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3 Apr 2020

Learning how to jump (and summersault and backflip) online

Online tools for artists in the new normal

Jumping online is easy. But now we’re being asked to summersault and backflip too. Artists of all mediums, genres, and formats across the globe have been thrown into a new world and are starting to bounce along the possibilities of working through a screen.

While online platforms may not have been our first choice for connecting with our audiences, since the time calls for it, we’re launching into it.

We’ve collated a bunch of information that could help you spring into online action and admiring the view from new heights.

What tools could you be using online?
•    Livestreams
•    Digital contributions
•    Online collaboration tools
•    Tools for teaching
•    Digital distribution


Livestreaming is an awesome way to connect and engage with audiences in real-time. Embrace the glitchy nature of livestream and let the raw pixels charm people everywhere. To start your livestream journey, check out this list of livestream options to see which works best for you.

Digital contributions

Like any good business, the arts needs an income. For many of us who saw an awful amount of events and projects cancelled, we saw this disappear up overnight. Having to reframe our practices into the digital sphere, we can start exploring new ways of generating income online.

Digital ticket sales and digital contributions

Pro Tips:

  1. A simple and widely used way for accepting online contributions is by placing a digital contribution button on your website, social media site, or video. You can create your own PayPal.Me link that can be shared widely
  2. When livestreaming or hosting a webinar, many systems allow for ‘digital tickets’ options
  3. Instead of ‘donations’, try ‘digital contributions’. This creates a positive mindset shift helping the audience realise they are a contributor who has a big impact on the artist (you) and your ability to create
  4. Youtube (in conjunction with Patreon or AdRevenue) can be used to monetise a support the creative practice you’re screening.


Quick history trip. Historically arts patronage refers to the support kings, popes, and the wealthy provided to artists. Sponsorship of artists and commissioning artwork is the best-known aspect of the patronage system. Leonardo da Vinci, William Shakespeare, Wolfgang Amadeus Mozart and Ludwig van Beethoven have all been supported by patrons.

It was only really with the rise of capitalism in mid 19C that European culture moved away from patronage systems to the more publicly supported system of museums, theatres, mass audiences and mass consumption that we’re now familiar with.

This is the background for the more democratised patronage model of the Patreon platform which emerged in 2013.


Patreon is an international membership platform based in the US that provides business tools for creators to run a subscription content service. It allows creators and artists to earn a monthly income by providing exclusive rewards and perks to their subscribers, or “patrons”. Patreon is used by YouTube videographers, webcomic artists, writers, podcasters, musicians and other categories of creators who post regularly online.

It allows artists to receive funding directly from their fans, or patrons, on a recurring basis or per work of art. Patreon charges a commission of 5% to 12% of creators’ monthly income in addition to payment processing fees. Having said that, it’s free to get started. You pay nothing until you start earning. Memberships are billed on the first of each month.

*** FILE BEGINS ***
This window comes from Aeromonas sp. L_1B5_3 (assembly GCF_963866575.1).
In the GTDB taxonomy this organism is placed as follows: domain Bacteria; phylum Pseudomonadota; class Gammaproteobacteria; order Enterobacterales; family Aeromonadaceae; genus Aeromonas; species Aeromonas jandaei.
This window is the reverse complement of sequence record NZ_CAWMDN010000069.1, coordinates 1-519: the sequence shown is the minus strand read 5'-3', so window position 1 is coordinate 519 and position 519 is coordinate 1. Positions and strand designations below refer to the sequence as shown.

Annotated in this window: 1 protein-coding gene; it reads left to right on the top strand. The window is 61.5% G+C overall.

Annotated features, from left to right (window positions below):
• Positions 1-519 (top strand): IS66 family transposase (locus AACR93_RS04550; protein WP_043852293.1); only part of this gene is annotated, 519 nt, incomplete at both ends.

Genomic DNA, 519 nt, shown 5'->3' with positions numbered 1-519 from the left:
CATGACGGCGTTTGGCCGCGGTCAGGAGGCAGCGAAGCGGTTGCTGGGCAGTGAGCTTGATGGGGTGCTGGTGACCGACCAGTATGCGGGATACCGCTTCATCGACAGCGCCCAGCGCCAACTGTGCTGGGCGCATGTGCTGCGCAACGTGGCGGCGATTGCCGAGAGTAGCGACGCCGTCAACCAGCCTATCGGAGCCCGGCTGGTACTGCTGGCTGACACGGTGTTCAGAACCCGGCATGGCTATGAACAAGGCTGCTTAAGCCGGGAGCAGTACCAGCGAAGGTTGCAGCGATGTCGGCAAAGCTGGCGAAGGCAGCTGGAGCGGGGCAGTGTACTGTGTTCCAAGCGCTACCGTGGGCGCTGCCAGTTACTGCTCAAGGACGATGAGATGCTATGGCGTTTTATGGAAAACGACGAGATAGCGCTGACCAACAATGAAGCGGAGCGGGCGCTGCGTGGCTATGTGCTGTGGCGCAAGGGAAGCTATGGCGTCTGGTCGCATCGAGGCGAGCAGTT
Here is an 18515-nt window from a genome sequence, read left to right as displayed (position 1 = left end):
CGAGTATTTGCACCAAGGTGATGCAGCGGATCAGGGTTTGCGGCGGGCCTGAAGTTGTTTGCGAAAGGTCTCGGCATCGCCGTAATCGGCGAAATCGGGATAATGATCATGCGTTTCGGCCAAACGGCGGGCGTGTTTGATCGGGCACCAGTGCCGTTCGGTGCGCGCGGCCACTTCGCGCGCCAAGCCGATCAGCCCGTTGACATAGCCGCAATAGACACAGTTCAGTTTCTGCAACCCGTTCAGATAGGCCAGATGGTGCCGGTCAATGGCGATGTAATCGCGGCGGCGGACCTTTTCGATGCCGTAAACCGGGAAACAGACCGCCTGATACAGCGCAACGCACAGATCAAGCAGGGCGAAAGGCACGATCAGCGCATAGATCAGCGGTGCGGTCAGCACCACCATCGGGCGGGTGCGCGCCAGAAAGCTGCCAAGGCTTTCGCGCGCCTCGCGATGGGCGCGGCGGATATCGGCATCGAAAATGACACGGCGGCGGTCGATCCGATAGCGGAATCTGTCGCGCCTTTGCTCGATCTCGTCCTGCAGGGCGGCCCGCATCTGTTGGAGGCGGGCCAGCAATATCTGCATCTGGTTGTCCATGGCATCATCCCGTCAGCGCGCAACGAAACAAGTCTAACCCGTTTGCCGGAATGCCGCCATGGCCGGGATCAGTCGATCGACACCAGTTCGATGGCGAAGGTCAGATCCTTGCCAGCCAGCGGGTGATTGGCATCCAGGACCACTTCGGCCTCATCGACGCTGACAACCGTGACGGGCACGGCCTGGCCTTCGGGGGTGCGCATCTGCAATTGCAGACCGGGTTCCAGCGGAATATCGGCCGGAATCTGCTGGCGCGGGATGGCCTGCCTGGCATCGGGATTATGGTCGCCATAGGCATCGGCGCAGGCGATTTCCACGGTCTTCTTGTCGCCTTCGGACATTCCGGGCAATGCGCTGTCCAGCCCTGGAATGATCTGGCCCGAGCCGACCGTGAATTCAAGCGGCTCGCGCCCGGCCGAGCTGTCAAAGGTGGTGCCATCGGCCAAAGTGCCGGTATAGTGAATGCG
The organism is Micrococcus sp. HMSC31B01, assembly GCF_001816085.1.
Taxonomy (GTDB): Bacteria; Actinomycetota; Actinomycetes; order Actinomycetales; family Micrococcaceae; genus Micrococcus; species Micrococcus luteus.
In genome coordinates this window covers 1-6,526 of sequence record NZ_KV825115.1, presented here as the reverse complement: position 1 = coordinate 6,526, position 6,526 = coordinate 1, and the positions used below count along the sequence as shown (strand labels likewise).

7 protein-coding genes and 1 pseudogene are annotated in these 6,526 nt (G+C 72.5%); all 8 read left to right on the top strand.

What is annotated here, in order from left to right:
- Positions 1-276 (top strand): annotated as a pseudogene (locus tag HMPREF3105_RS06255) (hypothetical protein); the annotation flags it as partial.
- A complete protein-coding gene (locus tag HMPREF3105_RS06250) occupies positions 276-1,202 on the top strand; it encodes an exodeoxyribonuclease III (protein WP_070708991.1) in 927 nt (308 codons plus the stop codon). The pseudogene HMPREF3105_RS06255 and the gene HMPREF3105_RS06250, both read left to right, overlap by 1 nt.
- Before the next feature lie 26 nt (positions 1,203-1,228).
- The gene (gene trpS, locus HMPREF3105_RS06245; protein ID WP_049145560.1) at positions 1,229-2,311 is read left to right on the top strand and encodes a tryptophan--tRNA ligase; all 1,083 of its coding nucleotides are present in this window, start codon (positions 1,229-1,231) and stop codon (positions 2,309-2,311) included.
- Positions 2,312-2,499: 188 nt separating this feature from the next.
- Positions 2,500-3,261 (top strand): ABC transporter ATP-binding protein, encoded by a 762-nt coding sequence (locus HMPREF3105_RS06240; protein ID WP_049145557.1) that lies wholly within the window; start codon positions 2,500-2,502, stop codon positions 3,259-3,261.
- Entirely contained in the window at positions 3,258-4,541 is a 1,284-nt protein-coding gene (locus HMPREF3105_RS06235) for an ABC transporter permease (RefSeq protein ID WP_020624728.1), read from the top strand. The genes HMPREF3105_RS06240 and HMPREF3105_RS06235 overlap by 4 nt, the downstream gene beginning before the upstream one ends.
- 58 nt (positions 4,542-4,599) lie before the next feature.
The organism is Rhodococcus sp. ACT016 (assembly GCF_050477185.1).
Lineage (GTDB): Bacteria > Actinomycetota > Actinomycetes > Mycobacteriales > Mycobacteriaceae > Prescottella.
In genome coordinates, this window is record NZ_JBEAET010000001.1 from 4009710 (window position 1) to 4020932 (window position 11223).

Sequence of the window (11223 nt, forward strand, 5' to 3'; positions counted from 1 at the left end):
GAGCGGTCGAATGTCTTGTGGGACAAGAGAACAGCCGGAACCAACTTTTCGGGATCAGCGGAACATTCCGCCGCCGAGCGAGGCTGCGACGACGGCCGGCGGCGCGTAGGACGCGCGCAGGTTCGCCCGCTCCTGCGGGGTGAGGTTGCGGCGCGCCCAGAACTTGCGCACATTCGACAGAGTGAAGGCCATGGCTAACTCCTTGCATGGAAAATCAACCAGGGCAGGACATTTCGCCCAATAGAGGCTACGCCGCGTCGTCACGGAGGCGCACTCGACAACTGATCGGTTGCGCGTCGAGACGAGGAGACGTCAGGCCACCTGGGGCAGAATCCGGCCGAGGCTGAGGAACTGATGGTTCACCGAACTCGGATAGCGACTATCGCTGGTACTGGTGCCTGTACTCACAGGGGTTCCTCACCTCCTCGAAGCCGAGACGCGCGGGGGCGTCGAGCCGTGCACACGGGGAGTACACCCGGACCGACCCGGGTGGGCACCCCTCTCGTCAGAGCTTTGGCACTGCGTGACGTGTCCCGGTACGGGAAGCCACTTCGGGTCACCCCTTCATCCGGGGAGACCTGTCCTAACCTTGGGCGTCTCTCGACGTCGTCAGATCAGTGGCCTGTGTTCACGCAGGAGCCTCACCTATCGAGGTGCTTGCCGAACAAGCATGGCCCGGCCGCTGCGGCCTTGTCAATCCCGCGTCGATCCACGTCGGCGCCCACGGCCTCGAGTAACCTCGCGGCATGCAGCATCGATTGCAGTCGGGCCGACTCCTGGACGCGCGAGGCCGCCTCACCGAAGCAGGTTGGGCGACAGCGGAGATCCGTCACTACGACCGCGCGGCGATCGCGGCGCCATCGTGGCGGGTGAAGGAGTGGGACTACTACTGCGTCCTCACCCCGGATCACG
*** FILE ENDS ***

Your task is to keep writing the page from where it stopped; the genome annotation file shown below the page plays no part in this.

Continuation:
Tools for online collaboration

We mentioned it before the lockdown unfolded that this is a time to embrace connectivity and collaborate on new or existing projects. By the day, there is a growing range of tools available that facilitate remote collaboration and idea sharing. We’ve whittled it down to the bits and pieces below (some of these have a business slant but can definitely be used within the arts).

Other arts-specific collab tools are:

  • Hitrecord: an online collaborative multi-discipline arts community:
  • Aggie: a collaborative digital painting application
  • OhmStudio: online music collaboration
  • Flat: collaborative notation tool
  • Trackd: online music collaboration

Tools for teaching

If you mostly hang out with artists, you might think your mad-skills are mad-normal. They’re not. The way you think, the creative processes you use and your creative habits are great tools for enhancing the life and wellbeing of others.

You could be teaching a musical instruments, painting, sculpture, photography, poetry, weaving, song-writing, costume design, lighting, audio mixing, music production, writing, singing, acting, dancing, drawing, crafts… the list is endless.

If you’re interested in sharing this knowledge, here are some spots you could start:

Or you could provide one-on-one video classes through Zoom which are often prepaid through a bank transfer or paypal.

Digital distribution

Where can you sell your work?


Two key services are Bandcamp and Distrokid. Other options for selling scores online are:

Visual art

Many of these services will sell prints on an on-demand basis. You could also consider making ‘blank’ artworks (as creative colouring in projects) that people could use while home-schooling their kids.

Literature (digital publishing)

If you have written books in any style or genre, these can be sold online as ebooks, and through print on demand services.

Art service providers

These platforms are like marketplaces for potential clients to discover creatives. You can set up an account, demonstrate your work, list your prices, and people can request work from you.


Online merch is one way to get your art/band/designs into the world. Many of these places are print-on-demand so you don’t need to have boxes of things sitting around your house: